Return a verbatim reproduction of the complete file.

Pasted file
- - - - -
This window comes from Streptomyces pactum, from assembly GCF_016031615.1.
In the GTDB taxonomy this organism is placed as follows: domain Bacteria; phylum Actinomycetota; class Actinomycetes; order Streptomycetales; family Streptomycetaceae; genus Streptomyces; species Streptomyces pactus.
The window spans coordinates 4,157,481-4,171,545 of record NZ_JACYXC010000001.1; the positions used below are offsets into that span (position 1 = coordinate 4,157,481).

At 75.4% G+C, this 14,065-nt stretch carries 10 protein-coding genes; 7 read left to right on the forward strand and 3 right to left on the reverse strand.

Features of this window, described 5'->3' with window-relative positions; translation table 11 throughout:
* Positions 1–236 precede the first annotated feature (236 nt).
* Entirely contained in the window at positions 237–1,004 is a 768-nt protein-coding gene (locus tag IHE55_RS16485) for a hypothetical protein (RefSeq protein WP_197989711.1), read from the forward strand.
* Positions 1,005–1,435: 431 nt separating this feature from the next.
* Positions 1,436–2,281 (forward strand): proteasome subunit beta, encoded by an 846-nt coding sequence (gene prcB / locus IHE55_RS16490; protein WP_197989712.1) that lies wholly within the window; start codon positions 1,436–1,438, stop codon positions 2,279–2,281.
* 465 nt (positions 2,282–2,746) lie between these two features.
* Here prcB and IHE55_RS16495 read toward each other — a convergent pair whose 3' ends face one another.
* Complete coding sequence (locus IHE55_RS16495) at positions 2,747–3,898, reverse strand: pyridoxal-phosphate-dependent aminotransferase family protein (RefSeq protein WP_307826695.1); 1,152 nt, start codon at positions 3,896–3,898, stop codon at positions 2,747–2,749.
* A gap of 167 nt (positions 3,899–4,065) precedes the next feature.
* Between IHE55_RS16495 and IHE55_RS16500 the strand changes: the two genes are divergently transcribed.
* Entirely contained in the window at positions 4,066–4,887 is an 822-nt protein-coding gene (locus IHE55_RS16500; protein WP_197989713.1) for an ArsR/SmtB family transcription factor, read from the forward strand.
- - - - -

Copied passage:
This window comes from Streptomyces pactum, from assembly GCF_016031615.1.
In the GTDB taxonomy this organism is placed as follows: domain Bacteria; phylum Actinomycetota; class Actinomycetes; order Streptomycetales; family Streptomycetaceae; genus Streptomyces; species Streptomyces pactus.
The window spans coordinates 4,157,481-4,171,545 of record NZ_JACYXC010000001.1; the positions used below are offsets into that span (position 1 = coordinate 4,157,481).

At 75.4% G+C, this 14,065-nt stretch carries 10 protein-coding genes; 7 read left to right on the forward strand and 3 right to left on the reverse strand.

Features of this window, described 5'->3' with window-relative positions; translation table 11 throughout:
* Positions 1–236 precede the first annotated feature (236 nt).
* Entirely contained in the window at positions 237–1,004 is a 768-nt protein-coding gene (locus tag IHE55_RS16485) for a hypothetical protein (RefSeq protein WP_197989711.1), read from the forward strand.
* Positions 1,005–1,435: 431 nt separating this feature from the next.
* Positions 1,436–2,281 (forward strand): proteasome subunit beta, encoded by an 846-nt coding sequence (gene prcB / locus IHE55_RS16490; protein WP_197989712.1) that lies wholly within the window; start codon positions 1,436–1,438, stop codon positions 2,279–2,281.
* 465 nt (positions 2,282–2,746) lie between these two features.
* Here prcB and IHE55_RS16495 read toward each other — a convergent pair whose 3' ends face one another.
* Complete coding sequence (locus IHE55_RS16495) at positions 2,747–3,898, reverse strand: pyridoxal-phosphate-dependent aminotransferase family protein (RefSeq protein WP_307826695.1); 1,152 nt, start codon at positions 3,896–3,898, stop codon at positions 2,747–2,749.
* A gap of 167 nt (positions 3,899–4,065) precedes the next feature.
* Between IHE55_RS16495 and IHE55_RS16500 the strand changes: the two genes are divergently transcribed.
* Entirely contained in the window at positions 4,066–4,887 is an 822-nt protein-coding gene (locus IHE55_RS16500; protein WP_197989713.1) for an ArsR/SmtB family transcription factor, read from the forward strand.